Given the dramatic increase in migrants moving from Central America through Mexico to the United States, both countries recognize the vital importance of rapidly resolving the humanitarian emergency and security situation. The Governments of the United States and Mexico will work together to immediately implement a durable solution.

The arrangement was squishy and vague. As you can see, it included face-saving words like “humanitarian emergency” and “durable solution.” But it was an awful deal for Mexico that contained no specific benchmarks and no potential benefits. For Trump, it was a new achievement in his most successful and enduring political platform. “See?” he could say. “Even Mexico thinks migrants are a threat and Something Must Be Done.

As for the practical workings of the deal, they can be split into two pieces.

The first is the blunt tool, used over and over again with no short- or long-term benefits: detain and deport any foreign migrant who is found in Mexico without papers. Ebrard—who since that June 7 deal has become a sort of super-minister, dictating the agenda of the interior ministry (which oversees immigration policy), public security forces, and various branches of the military—rolled out this show of force quickly. 

In June, more than 20,000 Mexican National Guard members were deployed to the southern border with Guatemala and the northern border with the United States. At the time the deal was signed, this brand-new civilian-military force only existed on paper, but somehow they magically appeared on the Mexican-Guatemalan border just days after the deal and remain there today. (When I spoke to National Guard troops down there in mid-June, almost all of them were reassigned drug-war soldiers and marines who had slapped on “National Guard” armbands.)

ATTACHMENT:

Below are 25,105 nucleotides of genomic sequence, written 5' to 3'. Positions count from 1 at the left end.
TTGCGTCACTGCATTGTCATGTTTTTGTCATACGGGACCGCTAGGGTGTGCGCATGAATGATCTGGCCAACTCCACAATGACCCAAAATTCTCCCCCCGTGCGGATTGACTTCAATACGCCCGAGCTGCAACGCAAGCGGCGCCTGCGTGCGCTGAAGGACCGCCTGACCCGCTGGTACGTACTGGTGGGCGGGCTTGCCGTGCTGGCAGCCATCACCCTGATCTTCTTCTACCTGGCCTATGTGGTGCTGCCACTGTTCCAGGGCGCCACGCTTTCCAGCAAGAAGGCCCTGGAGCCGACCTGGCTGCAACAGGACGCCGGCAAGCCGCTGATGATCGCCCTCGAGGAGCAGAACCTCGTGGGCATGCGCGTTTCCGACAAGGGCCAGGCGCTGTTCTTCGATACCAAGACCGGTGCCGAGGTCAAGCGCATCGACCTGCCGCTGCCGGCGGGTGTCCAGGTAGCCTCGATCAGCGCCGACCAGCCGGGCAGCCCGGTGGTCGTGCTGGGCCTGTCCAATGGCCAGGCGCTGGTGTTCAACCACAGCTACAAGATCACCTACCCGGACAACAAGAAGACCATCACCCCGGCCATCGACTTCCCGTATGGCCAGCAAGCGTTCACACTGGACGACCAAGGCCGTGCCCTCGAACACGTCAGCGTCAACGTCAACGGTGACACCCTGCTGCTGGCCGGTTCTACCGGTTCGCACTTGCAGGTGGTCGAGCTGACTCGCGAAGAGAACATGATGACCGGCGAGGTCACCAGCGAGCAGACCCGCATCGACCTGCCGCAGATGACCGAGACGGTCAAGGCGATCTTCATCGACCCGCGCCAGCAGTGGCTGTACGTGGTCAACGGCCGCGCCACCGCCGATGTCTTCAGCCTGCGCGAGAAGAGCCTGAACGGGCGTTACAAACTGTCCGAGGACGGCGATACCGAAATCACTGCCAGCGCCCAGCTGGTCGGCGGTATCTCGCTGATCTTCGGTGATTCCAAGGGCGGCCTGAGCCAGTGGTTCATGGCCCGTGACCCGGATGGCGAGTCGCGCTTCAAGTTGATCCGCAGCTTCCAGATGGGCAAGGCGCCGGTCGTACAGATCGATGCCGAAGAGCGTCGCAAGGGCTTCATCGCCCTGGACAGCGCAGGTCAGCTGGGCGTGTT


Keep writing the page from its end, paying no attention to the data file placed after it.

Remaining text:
The military was often flanked by migration agents, who set up checkpoints across southern Mexico where migrants travel. They began raiding public plazas looking for migrants. They hovered near migrant shelters for easy targets. 

In just about a week, the migration paths of Mexico had transformed. Groups of migrants—sometimes fit young men, but often entire families including grandmas and babies—were pushed off the safer migrant routes dotted by humanitarian shelters and into the jungles of southern Mexico, walking entire days with no food, water, or access to shelter. 

While on assignment in southern Mexico in June, I met a group of Honduran migrants who had successfully evaded soldiers and immigration agents on these remote paths for nearly a week. However, they had been robbed and beaten by men in police uniforms. 

In just a couple weeks, the sweeping brutality of Mexico’s anti-immigrant fight became clear. A 32-year-old Guatemalan man died of an alleged heart attack inside an armored Mexican immigration van. (The migration agency has not explained the death further or responded to my inquiries.) Several major Mexican bus companies announced they would be requiring immigration status in order to buy a ticket. Mexican migration agents carried out a mass raid at a site where Médecins Sans Frontières (MSF) doctors were providing medical and psychological care and handing out hygiene kits to migrants, despite it being illegal in Mexico for immigration authorities to enter shelters or other humanitarian spaces. “We are already seeing the consequences of criminalizing migrants and asylum seekers and forcing them underground,” said Sergio Martín, the Head of Mission in Mexico for MSF. “The conclusion is obvious: People in need of medical services are not receiving them.” Additionally, two Mexican migrant rights activists were arrested and accused of being human traffickers. (The charges crumbled under the slightest inspection and both activists are free but have since been repeatedly harassed by authorities.)

The results have been quick and drastic. In June, Mexico detained 31,564 migrants, up 33 percent from the previous month and up 230 percent from the year before. In the same month it deported 21,912 people, up 33 percent from May and up 180 percent from the previous May. Arrests and deportations in June were the highest figures in more than a decade for Mexico.